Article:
Prof to students: Block Fox News from family members’ TVs ‘when they’re not looking’

Celine Ryan
California Senior Campus Correspondent

  • A North Carolina State University professor issued a document to students, suggesting that they block Fox News on their family members' TV sets.
  • Professor Michaela DeSoucey has since apologized for the guide and the university considers the matter "closed."
  • A North Carolina State University professor has apologized for distributing a handout during class that encouraged students to block Fox News from family members’ televisions.

    The document given to students by sociology professor Michaela DeSoucey informed them that “every time Trump says ‘fake news’ he means ‘free press,’” and listed various suggestions for students, including preventing others from accessing Fox News on their home televisions.

    “When they're not looking, set the parental controls on the TVs of your family members to block Fox News. Fox News spreads bigotry and hatred."   

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    “When they're not looking, set the parental controls on the TVs of your family members to block Fox News. Fox News spreads bigotry and hatred,” DeSoucey stated. “For example, the same day as the Pittsburgh synagogue massacre, Fox News aired a guest/host blatantly using anti-Semitic dog whistles (subtly aimed political messages intended for a particular group, in this case neo-Nazis and white supremacists).”

    DeSoucey also instructed students to read what she considers “real news.” Her examples included NPR, The Washington Post, The Guardian, and The Atlantic. The same handout included a list of “smart and reputable” Twitter users to follow and retweet, including MSNBC personalities Rachel Maddow and Joy Reid. 

    DeSoucey has since apologized for the handout, according to a written statement by the dean of the College of Humanities and Social Sciences Dr. Jeffery Braden.

    "Dr. DeSourcey reflected on her actions and realized she had crossed the line between educating and advocating," Braden said in the statement, obtained by WRAL.com. "She has apologized, and we have accepted her apology. We consider this matter closed.”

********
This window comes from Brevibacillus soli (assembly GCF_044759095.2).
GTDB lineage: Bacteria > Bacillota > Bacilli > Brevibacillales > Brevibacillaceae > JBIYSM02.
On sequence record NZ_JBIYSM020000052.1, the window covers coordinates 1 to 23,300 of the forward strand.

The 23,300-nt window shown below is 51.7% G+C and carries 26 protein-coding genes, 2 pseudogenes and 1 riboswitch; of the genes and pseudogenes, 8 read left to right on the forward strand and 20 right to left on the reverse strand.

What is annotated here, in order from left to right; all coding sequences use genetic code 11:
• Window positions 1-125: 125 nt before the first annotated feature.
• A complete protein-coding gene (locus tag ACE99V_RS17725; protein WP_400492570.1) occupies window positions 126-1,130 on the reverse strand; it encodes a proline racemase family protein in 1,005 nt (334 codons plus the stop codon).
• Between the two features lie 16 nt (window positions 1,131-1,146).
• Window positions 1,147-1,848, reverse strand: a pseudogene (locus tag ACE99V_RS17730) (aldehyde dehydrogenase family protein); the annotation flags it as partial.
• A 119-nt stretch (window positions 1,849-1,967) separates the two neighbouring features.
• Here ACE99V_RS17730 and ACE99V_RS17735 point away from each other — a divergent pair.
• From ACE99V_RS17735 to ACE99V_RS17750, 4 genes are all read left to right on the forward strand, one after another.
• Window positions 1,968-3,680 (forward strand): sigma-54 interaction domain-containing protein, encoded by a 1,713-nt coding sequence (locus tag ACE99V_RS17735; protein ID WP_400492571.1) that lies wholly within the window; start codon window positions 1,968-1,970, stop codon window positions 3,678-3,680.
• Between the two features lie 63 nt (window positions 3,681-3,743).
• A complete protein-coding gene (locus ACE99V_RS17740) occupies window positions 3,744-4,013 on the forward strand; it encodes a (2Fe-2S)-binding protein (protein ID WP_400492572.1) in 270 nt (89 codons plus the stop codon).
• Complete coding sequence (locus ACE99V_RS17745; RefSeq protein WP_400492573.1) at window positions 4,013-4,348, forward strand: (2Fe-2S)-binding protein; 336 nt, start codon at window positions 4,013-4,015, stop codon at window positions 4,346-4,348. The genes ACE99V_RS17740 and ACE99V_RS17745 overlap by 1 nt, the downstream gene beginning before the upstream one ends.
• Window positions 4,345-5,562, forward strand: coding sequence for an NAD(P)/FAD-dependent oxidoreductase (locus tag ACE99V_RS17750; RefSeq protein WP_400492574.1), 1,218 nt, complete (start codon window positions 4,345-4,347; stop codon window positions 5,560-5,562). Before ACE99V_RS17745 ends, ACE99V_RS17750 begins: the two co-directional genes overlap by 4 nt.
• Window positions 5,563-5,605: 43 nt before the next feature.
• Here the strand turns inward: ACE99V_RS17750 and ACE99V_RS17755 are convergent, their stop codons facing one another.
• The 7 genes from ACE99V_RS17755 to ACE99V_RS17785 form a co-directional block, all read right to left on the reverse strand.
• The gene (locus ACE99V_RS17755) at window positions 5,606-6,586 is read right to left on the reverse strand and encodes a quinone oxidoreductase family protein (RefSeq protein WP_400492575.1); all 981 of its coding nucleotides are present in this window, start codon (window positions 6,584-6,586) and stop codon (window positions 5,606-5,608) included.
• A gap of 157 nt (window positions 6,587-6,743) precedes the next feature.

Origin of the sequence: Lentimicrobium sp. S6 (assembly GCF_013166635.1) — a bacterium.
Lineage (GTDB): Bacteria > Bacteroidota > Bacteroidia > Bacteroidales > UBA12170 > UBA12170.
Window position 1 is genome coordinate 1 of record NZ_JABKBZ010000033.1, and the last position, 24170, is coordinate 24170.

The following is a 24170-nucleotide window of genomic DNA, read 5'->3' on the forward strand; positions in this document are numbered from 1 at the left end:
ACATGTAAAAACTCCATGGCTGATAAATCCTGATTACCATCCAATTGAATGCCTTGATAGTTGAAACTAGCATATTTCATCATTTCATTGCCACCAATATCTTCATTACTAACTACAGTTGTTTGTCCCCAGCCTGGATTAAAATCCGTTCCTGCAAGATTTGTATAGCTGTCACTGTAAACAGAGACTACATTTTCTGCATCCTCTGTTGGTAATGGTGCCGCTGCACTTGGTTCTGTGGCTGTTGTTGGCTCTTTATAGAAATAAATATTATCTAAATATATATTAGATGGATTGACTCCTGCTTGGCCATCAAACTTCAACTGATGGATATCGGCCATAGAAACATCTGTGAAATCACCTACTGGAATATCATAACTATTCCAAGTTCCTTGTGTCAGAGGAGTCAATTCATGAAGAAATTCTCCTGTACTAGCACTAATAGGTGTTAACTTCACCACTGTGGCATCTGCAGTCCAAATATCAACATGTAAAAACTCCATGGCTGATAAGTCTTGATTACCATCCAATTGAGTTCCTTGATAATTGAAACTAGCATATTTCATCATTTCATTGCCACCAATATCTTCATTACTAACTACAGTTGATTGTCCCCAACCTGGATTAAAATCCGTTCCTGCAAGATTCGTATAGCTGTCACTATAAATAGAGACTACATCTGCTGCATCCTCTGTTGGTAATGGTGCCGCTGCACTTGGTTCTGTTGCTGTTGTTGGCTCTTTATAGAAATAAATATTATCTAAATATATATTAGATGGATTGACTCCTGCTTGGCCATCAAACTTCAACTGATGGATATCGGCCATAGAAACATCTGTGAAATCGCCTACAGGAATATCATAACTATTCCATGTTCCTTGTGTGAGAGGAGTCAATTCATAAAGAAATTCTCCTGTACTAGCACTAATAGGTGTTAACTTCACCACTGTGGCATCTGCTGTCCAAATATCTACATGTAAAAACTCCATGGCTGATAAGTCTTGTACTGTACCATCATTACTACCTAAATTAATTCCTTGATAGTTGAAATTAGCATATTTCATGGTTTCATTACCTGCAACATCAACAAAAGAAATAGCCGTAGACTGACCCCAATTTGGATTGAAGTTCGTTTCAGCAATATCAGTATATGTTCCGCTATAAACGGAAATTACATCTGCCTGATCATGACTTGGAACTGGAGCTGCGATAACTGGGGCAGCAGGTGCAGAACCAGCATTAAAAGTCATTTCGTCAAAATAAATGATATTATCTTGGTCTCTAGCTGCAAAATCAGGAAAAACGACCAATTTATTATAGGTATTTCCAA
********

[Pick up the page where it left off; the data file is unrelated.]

“A lot of this is appalling,” Dan Gainor, vice president of media and culture at Media Research Center executive Dan, a conservative media watchdog based outside of Washington, D.C., told Campus Reform. “But, on the bright side, it urges students to call out hate. How many of them will have the courage to turn it back on this obviously hateful professor and explain that's exactly what this document is?”

    “This is from a state-funded school,” Gainor added. “Naturally, the document also recommends government-funded media and a parade of left-wing/Never Trumpers. That isn't education. It's indoctrination.”

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    "It's just not comfortable and it's not encouraging for younger kids, especially students that should be learning about all different perspectives,” NC State junior Steward Haynes told WRAL.com.

    However, some students did not find the incident too alarming. 

    “No, it shouldn't have necessarily been said, but there is a problem and it does have a major effect on our students [and] how things on Fox News are impacting us," senior Blaike Bibbs said.

    Follow the author of this article on Twitter: @celinedryan





    Celine Ryan

    Celine Ryan

    California Senior Campus Correspondent

    Celine Ryan is a California Senior Campus Correspondent, and reports on liberal bias and abuse on campus for Campus Reform. Celine is a sophomore at Cuesta College, where she serves as president of Young Americans for Liberty.

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